A new research reveals that the phase transitions of the exotic material molybdenum ditelluride (MoTe2) — a candidate for future electronics — are more complex than formerly thought.
First-order phase transitions, where an amount of heat is gained or lost by a system, are a part of daily life. A characteristic example is the boiling of water into steam or freezing of water into ice.
A team of researchers guided by Hugo Dil at EPFL’s Institute of Physics have currently analyzed how electrons react to such a first-order phase transition in MoTe2, a metal with exotic properties that could be valuable for future electronic devices.
The researchers explored the transitions of MoTe2 where its crystal structure alters from one without electric polarization (a measure of the separation of positive and negative charges) to one with electric polarization after cooling the metal down to −23 °C.
This is a unique occurrence because electric polarization makes the conducting electrons to orient their spins based on their momentum. The researchers detected this using a method known as spin- and angle-resolved photoemission spectroscopy, which they performed at the Swiss Light Source.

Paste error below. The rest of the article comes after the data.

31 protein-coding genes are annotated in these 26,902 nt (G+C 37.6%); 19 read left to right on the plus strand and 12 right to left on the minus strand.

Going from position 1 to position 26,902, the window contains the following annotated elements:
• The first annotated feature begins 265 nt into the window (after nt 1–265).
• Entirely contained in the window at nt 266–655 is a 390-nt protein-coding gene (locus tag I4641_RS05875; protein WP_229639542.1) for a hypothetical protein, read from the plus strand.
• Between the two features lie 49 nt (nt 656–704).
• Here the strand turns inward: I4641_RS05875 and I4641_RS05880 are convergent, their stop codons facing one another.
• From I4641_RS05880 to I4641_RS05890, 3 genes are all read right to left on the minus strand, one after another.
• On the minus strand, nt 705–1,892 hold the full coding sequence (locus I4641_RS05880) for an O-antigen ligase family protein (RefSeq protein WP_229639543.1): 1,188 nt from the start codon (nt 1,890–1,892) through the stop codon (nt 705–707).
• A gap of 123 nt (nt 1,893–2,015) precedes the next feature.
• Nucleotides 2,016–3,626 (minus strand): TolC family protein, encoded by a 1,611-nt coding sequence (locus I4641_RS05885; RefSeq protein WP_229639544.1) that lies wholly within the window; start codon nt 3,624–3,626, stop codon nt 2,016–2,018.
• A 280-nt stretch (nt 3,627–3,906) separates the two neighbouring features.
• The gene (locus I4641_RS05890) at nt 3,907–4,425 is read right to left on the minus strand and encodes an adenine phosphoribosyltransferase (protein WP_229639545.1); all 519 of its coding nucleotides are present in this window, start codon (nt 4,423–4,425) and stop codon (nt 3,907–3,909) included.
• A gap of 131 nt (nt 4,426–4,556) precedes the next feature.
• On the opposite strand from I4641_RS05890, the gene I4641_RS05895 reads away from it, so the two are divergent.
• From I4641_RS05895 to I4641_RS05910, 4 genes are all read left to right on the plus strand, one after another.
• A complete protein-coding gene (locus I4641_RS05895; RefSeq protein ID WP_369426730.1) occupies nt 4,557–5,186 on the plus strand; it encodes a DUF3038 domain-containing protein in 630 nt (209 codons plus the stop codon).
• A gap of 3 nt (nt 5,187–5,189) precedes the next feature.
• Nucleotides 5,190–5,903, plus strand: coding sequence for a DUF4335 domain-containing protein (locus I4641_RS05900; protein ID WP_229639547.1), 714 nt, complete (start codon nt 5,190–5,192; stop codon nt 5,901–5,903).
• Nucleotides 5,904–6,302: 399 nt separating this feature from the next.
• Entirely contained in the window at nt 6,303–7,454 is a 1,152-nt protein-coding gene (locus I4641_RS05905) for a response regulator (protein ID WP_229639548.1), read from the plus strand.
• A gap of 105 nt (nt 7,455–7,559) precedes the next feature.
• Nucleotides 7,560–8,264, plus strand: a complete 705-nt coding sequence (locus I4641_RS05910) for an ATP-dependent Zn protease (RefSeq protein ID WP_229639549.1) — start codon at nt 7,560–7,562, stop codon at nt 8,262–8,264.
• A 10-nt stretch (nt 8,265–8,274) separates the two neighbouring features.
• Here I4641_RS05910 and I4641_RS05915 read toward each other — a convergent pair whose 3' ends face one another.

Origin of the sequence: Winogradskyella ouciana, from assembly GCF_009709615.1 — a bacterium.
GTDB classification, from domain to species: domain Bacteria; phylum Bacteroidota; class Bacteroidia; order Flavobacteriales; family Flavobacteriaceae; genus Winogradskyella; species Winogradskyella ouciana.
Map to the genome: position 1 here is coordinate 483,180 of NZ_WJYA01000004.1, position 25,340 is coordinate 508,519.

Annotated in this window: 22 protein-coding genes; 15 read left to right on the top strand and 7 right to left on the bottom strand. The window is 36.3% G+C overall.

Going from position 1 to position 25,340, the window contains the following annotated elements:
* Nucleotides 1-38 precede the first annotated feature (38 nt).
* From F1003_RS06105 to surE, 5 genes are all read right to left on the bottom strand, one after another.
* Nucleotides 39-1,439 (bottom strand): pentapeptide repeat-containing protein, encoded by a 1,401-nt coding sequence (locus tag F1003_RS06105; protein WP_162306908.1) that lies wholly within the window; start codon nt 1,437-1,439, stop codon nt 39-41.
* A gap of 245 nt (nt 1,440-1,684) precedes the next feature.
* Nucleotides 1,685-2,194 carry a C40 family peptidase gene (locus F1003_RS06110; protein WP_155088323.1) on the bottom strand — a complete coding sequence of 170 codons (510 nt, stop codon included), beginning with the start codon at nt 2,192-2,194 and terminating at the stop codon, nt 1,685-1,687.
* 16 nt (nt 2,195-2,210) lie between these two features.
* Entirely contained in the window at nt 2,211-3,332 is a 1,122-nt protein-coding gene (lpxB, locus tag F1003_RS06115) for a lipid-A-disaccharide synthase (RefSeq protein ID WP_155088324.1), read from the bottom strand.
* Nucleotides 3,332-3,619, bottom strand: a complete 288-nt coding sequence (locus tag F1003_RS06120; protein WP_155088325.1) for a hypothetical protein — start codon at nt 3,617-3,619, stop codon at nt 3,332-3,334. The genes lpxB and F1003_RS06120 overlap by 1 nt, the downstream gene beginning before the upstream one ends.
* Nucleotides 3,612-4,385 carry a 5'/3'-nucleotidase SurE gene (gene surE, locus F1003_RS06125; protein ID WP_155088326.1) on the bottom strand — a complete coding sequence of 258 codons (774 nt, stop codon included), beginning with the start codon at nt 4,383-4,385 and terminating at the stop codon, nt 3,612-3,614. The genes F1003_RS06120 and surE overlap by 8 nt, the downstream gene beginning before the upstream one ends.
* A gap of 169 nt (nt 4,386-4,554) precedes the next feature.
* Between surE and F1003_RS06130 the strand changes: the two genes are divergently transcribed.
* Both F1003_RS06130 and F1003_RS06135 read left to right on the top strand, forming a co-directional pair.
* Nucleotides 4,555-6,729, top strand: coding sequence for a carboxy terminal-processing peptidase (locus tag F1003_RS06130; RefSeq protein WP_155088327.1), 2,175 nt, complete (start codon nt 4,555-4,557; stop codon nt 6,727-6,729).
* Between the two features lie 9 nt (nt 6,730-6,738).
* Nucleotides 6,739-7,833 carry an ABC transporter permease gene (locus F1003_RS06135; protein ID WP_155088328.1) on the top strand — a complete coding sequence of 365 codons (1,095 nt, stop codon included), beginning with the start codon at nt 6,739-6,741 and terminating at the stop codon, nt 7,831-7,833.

Physicists usually think of first-order transitions as happening unexpectedly at the transition temperature (for example, 100 °C for boiling water). But the researchers noticed that the electrons near the surface of MoTe2 respond more slowly near the transition, and interact much more robustly than anticipated with vibrations in the crystal structure.
The scientists determined that, at room temperature, the first nanometers of crystal possess an ordered polar structure lying on top of a region of dynamically fluctuating electric polarization. The entire crystal becomes ordered only after cooling through the transition.
This discovery furthers our understanding of the everyday phenomenon of first-order transitions and how electric polarization in materials is switched on. The transition in MoTe2 is clearly more than a simple, on-off switch.
Andrew Weber, the first author of the research